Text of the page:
For original article in Portuguese in Passa Palavra click here.
Residents of the Favela do Moinho, located in downtown São Paulo, kept their promise on Sunday, August 4th, to tear down the “wall of shame” that for more than a year and a half has been blocking one of the community’s exits. In conversation with Mayor Fernando Haddad on July 5th, community association members obtained the mayor’s promise that City Hall would provide the community machinery the following week to tear the wall down. A month later, it remained intact.
“Our rush [to tear the wall down] is for better living conditions. Our community already suffered through two fires and five hundred families had to leave because they lost their homes. Many of them are living in the streets,” says Alessandra Moja, a member of the community’s communications commission.
At 11 o’clock in the morning, men began taking turns at the synchronized sledgehammering, and at least five of them were required to carry a jackhammer to try to accelerate the process. It was not easy. “This is the hardest wall to take down I’ve ever seen,” said one worker. The tied concrete structure would not fall easily, a construction by City Hall that had no problems enduring the flames of the two fires in the favela.
To encourage the arduous job, residents also organized a music festival next to the wall that was attended by about 150 people, including residents and supporters, especially media collective. Among those invited were rappers Guarulhos, Atibaia, a Fanfarra do M.A.L. (Autonomous Libertarian Movement), but the most sung lyrics were from o Moinho, with MC Charada and Nego Bala.
Still by the end of the morning, the Police Shock Troops and Civil Guard stormed the community, claiming to have received an anonymous tip that the wall would be demolished. Once the director of the Residents’ Association, Humberto Rocha, presented documentation from the firefighters, who consider the situation a safety issue for residents, as well as documents of occupation rights, the police were limited to monitoring the movement around the favela’s entrance. Residents had no doubt that the police’s entry had a violent objective.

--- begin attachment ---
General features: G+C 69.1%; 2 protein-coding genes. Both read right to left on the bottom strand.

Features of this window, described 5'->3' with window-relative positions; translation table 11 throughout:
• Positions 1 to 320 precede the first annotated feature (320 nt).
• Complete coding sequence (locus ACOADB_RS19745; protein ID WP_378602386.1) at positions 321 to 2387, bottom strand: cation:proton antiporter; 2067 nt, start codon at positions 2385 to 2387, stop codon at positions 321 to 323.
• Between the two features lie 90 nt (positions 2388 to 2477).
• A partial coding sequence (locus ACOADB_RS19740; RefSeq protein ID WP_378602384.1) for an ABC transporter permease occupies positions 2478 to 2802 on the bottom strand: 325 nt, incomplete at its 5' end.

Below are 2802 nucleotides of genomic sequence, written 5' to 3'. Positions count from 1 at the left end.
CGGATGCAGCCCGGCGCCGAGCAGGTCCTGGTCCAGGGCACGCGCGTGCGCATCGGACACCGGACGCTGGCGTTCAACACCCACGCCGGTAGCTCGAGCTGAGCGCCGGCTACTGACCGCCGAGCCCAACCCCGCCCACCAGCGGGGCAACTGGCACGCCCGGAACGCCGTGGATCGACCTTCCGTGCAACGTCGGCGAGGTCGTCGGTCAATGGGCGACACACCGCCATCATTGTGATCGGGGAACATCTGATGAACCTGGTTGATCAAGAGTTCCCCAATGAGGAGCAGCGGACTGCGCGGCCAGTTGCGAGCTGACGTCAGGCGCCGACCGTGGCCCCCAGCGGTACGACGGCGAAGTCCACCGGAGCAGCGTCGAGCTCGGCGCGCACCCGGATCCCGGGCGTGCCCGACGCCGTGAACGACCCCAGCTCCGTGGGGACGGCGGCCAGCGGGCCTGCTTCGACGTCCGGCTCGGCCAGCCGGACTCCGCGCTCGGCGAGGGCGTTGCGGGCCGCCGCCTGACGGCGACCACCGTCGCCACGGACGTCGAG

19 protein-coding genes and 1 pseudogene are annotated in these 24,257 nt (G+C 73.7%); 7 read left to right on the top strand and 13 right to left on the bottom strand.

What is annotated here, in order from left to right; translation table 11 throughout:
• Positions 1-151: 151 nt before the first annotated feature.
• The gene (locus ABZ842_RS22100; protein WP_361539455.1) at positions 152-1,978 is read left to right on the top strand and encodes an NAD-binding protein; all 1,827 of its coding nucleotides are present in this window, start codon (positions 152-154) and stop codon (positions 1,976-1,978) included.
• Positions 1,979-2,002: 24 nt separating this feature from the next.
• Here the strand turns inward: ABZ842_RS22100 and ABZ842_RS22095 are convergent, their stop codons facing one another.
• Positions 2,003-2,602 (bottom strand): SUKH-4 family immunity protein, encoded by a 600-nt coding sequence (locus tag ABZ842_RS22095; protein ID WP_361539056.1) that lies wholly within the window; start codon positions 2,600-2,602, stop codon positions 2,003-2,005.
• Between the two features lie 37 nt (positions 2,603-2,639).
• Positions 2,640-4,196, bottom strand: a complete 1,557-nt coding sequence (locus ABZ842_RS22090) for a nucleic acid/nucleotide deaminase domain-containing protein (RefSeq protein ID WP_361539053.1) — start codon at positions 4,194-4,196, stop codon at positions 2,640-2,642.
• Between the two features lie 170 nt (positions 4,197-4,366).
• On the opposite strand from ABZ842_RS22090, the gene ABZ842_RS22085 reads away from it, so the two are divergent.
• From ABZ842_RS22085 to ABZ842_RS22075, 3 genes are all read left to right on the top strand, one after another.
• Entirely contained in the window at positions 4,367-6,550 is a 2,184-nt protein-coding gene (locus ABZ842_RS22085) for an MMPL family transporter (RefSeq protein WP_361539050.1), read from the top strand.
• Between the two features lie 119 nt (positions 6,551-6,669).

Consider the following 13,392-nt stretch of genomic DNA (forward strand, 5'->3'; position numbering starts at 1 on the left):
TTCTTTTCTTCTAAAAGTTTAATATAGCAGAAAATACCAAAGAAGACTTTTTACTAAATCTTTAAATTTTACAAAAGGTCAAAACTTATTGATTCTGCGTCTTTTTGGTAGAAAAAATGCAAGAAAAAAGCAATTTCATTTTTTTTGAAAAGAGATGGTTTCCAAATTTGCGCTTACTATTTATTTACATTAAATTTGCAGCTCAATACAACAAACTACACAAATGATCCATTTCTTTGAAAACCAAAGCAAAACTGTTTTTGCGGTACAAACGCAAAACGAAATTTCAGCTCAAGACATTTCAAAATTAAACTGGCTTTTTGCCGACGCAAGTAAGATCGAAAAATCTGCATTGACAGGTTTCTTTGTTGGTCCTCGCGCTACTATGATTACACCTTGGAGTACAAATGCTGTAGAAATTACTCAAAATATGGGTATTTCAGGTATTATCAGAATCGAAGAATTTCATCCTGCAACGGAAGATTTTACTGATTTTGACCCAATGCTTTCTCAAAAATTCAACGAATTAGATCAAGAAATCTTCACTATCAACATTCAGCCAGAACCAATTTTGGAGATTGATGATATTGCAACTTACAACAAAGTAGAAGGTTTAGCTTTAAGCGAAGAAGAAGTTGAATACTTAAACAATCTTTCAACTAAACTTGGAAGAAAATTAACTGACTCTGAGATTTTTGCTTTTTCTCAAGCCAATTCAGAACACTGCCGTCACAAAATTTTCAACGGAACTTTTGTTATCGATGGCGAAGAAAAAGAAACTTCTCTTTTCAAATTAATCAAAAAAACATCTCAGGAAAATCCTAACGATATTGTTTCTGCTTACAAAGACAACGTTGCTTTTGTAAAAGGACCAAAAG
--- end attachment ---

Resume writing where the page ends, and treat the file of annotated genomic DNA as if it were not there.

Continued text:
Humberto explains that the decision to tear the wall down was only taken after the community was equipped with the Fire Department’s report and acquired occupation rights. The community has existed for 25 years, and for the past eight has been fighting for land titles for the area, which were recently attained. Now, residents intend to improve local infrastructure. “Our claim is housing, water and sewerage, power. The wall’s demolition will be important because it will give access to firemen, to all of us, an escape route. It will make coming and going easier, because we only have one entrance that is partially blocked by the line 7 train’s crossing,” explains the resident.
The fate of the wasteland that the wall separates from the favela was to be discussed in meetings with the City starting Monday, July 5th. The proposals were assembled by a council formed in the community and will be taken to the Secretary of Housing and Sub-Mayor.
The construction of the wall separating the favela do Moinho from a wasteland occurred in December 2011, still under the Gilberto Kassab administration, with the pretense that they were protecting the area from the implosion of a building in the region. After almost two years, the debris of the old building still remain on nearby land.
Police presence is frequent. On July 29th, the Shock Troop vehicles entered the community without authorization or clear cause, the same day residents had a hearing at City Hall. This surveillance is one of the reasons for the direct link between the construction of the wall and oppression in the community. Resident Regiane Mota, 25, says that while the wall was being built, police force was intense and constant and continued, although to a lesser extent, for some time after the construction’s completion. For her, the demolition of the wall is good news and she hopes that new residents can come to the region. “The more people we have here, the harder it will be to get us out of here.”
Sunday was very symbolic for Milton Sales, known as Miltão, a long-established activist of the community. “He marks the struggle for decent housing and respect for favela residents.”